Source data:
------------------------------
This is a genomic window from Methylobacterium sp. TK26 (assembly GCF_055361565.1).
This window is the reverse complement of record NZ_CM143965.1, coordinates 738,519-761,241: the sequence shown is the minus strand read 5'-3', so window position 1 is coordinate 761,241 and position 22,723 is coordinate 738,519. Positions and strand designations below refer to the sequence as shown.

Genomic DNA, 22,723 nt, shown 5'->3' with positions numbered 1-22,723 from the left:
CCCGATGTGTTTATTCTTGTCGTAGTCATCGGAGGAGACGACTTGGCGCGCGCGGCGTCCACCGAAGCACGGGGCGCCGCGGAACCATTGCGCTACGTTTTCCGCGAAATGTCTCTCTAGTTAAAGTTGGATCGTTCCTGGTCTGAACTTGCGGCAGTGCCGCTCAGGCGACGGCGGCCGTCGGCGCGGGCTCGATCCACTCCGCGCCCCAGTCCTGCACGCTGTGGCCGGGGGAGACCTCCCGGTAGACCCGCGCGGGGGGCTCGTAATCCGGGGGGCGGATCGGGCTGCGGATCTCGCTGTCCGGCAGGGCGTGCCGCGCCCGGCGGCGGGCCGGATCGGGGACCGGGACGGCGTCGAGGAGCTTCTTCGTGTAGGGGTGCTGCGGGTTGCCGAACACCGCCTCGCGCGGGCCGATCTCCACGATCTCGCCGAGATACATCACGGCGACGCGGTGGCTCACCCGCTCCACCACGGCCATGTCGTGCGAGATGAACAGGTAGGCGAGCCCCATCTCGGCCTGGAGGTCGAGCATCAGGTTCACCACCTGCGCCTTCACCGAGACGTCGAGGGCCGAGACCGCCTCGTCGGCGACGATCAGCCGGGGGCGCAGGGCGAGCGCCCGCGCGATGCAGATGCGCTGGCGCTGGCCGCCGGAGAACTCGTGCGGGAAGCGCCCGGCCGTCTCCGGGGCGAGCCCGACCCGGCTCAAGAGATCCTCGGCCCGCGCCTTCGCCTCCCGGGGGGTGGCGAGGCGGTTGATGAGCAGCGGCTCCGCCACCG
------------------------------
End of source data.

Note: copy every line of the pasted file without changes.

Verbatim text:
This is a genomic window from Methylobacterium sp. TK26 (assembly GCF_055361565.1).
This window is the reverse complement of record NZ_CM143965.1, coordinates 738,519-761,241: the sequence shown is the minus strand read 5'-3', so window position 1 is coordinate 761,241 and position 22,723 is coordinate 738,519. Positions and strand designations below refer to the sequence as shown.

Genomic DNA, 22,723 nt, shown 5'->3' with positions numbered 1-22,723 from the left:
CCCGATGTGTTTATTCTTGTCGTAGTCATCGGAGGAGACGACTTGGCGCGCGCGGCGTCCACCGAAGCACGGGGCGCCGCGGAACCATTGCGCTACGTTTTCCGCGAAATGTCTCTCTAGTTAAAGTTGGATCGTTCCTGGTCTGAACTTGCGGCAGTGCCGCTCAGGCGACGGCGGCCGTCGGCGCGGGCTCGATCCACTCCGCGCCCCAGTCCTGCACGCTGTGGCCGGGGGAGACCTCCCGGTAGACCCGCGCGGGGGGCTCGTAATCCGGGGGGCGGATCGGGCTGCGGATCTCGCTGTCCGGCAGGGCGTGCCGCGCCCGGCGGCGGGCCGGATCGGGGACCGGGACGGCGTCGAGGAGCTTCTTCGTGTAGGGGTGCTGCGGGTTGCCGAACACCGCCTCGCGCGGGCCGATCTCCACGATCTCGCCGAGATACATCACGGCGACGCGGTGGCTCACCCGCTCCACCACGGCCATGTCGTGCGAGATGAACAGGTAGGCGAGCCCCATCTCGGCCTGGAGGTCGAGCATCAGGTTCACCACCTGCGCCTTCACCGAGACGTCGAGGGCCGAGACCGCCTCGTCGGCGACGATCAGCCGGGGGCGCAGGGCGAGCGCCCGCGCGATGCAGATGCGCTGGCGCTGGCCGCCGGAGAACTCGTGCGGGAAGCGCCCGGCCGTCTCCGGGGCGAGCCCGACCCGGCTCAAGAGATCCTCGGCCCGCGCCTTCGCCTCCCGGGGGGTGGCGAGGCGGTTGATGAGCAGCGGCTCCGCCACCG